Edmonton Oilers in familiar position with Todd McLellan firing

The firing of Todd McLellan and hiring of Ken Hitchcock on Tuesday marked a continuation of a coaching carousel for the Edmonton Oilers over the past decade.

Hitchcock became the franchise’s seventh head coach since 2009.

McLellan had the longest tenure during that time, lasting 266 games in three and a quarter seasons.

Watch below: Todd McLellan has been fired as the head coach of the Edmonton Oilers. The team announced Tuesday Ken Hitchcock will take over behind the bench.

Pat Quinn took over as the Oilers bench boss in 2009 after Craig MacTavish was relieved of his duties following eight seasons at the helm. Quinn lasted just one season after the team finished last in the Western Conference.


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Tom Renney replaced Quinn but didn’t experience more success. Renney coached the team during 2010-11 and 2011-12 seasons, when the team finished last and second to last respectively in the conference.

The Oilers showed some improvement during the 2012-13 campaign under the helm of Ralph Krueger, who led the team to a 19-22-7 record during the lockout-shortened season.

But Krueger was not brought back; instead, Dallas Eakins took over the head coaching duties for the 2013-14 season. His first and only full season as the bench boss was a disappointment, with the team finishing last in the Western Conference again.

Eakins was fired partway through his second season and replaced by Todd Nelson, who was the head coach of the Oilers American Hockey League affiliate, the Oklahoma City Barons, before the promotion.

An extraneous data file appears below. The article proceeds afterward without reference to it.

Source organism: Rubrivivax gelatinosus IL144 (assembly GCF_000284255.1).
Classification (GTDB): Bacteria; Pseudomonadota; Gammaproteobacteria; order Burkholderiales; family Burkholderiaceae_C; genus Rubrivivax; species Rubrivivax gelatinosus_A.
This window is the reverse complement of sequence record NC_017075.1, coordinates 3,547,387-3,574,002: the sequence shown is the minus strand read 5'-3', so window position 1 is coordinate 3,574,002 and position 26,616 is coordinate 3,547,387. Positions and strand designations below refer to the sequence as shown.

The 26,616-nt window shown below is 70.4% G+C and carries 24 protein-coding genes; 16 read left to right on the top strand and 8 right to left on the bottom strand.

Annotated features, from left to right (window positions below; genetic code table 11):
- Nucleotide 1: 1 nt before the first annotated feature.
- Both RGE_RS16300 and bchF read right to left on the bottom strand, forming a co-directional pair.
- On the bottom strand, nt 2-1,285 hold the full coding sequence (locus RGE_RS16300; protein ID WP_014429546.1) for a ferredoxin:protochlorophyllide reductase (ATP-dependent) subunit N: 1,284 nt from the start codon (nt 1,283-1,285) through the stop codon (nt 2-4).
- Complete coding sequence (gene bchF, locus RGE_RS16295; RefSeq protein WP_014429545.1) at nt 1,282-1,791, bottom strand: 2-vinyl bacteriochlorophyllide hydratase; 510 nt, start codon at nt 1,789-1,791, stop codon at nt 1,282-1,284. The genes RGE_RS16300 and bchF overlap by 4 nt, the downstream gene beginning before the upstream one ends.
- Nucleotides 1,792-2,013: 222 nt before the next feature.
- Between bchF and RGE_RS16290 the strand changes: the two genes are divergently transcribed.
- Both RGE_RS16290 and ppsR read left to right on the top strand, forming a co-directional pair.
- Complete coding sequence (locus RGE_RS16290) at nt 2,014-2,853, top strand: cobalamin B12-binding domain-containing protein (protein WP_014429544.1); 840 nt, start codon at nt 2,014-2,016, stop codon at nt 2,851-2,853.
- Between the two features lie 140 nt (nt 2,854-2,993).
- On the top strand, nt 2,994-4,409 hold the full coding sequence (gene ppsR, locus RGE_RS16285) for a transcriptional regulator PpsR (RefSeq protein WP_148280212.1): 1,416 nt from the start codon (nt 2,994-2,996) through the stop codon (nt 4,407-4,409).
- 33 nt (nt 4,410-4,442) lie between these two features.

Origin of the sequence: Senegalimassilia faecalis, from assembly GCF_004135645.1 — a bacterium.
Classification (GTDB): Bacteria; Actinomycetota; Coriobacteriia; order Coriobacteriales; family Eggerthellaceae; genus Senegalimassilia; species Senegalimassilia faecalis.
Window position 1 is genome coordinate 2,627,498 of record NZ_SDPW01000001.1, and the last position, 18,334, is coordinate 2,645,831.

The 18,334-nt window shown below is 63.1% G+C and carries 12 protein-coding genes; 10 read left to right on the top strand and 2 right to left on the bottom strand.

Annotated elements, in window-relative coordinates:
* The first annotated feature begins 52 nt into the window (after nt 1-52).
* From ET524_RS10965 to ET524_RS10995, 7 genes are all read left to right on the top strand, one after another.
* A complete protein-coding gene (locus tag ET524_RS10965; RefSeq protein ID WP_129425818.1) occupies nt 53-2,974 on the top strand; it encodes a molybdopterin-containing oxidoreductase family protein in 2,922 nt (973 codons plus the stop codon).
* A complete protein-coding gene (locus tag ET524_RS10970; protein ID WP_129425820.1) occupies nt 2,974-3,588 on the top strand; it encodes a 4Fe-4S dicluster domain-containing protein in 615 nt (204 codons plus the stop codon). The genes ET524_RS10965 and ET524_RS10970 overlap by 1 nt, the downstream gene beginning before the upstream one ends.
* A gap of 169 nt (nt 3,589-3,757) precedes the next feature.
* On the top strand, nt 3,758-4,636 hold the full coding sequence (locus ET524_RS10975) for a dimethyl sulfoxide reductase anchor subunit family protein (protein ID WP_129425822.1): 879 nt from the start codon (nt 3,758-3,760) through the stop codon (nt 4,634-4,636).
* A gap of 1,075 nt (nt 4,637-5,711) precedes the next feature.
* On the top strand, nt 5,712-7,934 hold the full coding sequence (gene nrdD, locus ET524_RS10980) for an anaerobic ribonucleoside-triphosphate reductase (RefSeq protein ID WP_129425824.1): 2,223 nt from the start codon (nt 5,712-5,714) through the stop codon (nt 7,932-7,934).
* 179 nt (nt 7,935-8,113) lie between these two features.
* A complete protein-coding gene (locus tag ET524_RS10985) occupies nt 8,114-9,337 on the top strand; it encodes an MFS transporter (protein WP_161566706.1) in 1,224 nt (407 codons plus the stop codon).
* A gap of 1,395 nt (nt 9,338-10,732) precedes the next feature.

Nelson took over the position on an interim basis and lasted just 51 games in the role. Edmonton finished in 13th place and Nelson was not hired on a full-time basis as the Oilers head coach during the offseason.

New general manager Peter Chiarelli hired McLellan during the summer of 2015 instead.

The Oilers missed the playoffs in McLellan’s first year as head coach, but made a major leap the following season, finishing first in the Pacific Division with 104 points and advancing to the second round of the playoffs, before losing in seven games to the Anaheim Ducks.

The future looked bright for the Oilers, led by Connor McDavid, who won the Hart Trophy as NHL’s most valuable player.

But Edmonton experienced a setback the following season, missing the playoffs with a 36-40-6 record.

The Oilers started this season well, but have gone into a recent tailspin, losing six of their past seven games, including back-to-back losses to Calgary and Las Vegas over the weekend.

McLellan finishes his tenure in Edmonton with an overall record of 123-119-24.

Hitchcock announced his retirement in April after a 22-year coaching career, which included a Stanley Cup with the Dallas Stars in 1999.

He will be behind the Oilers bench when they visit the San Jose Sharks Tuesday night.

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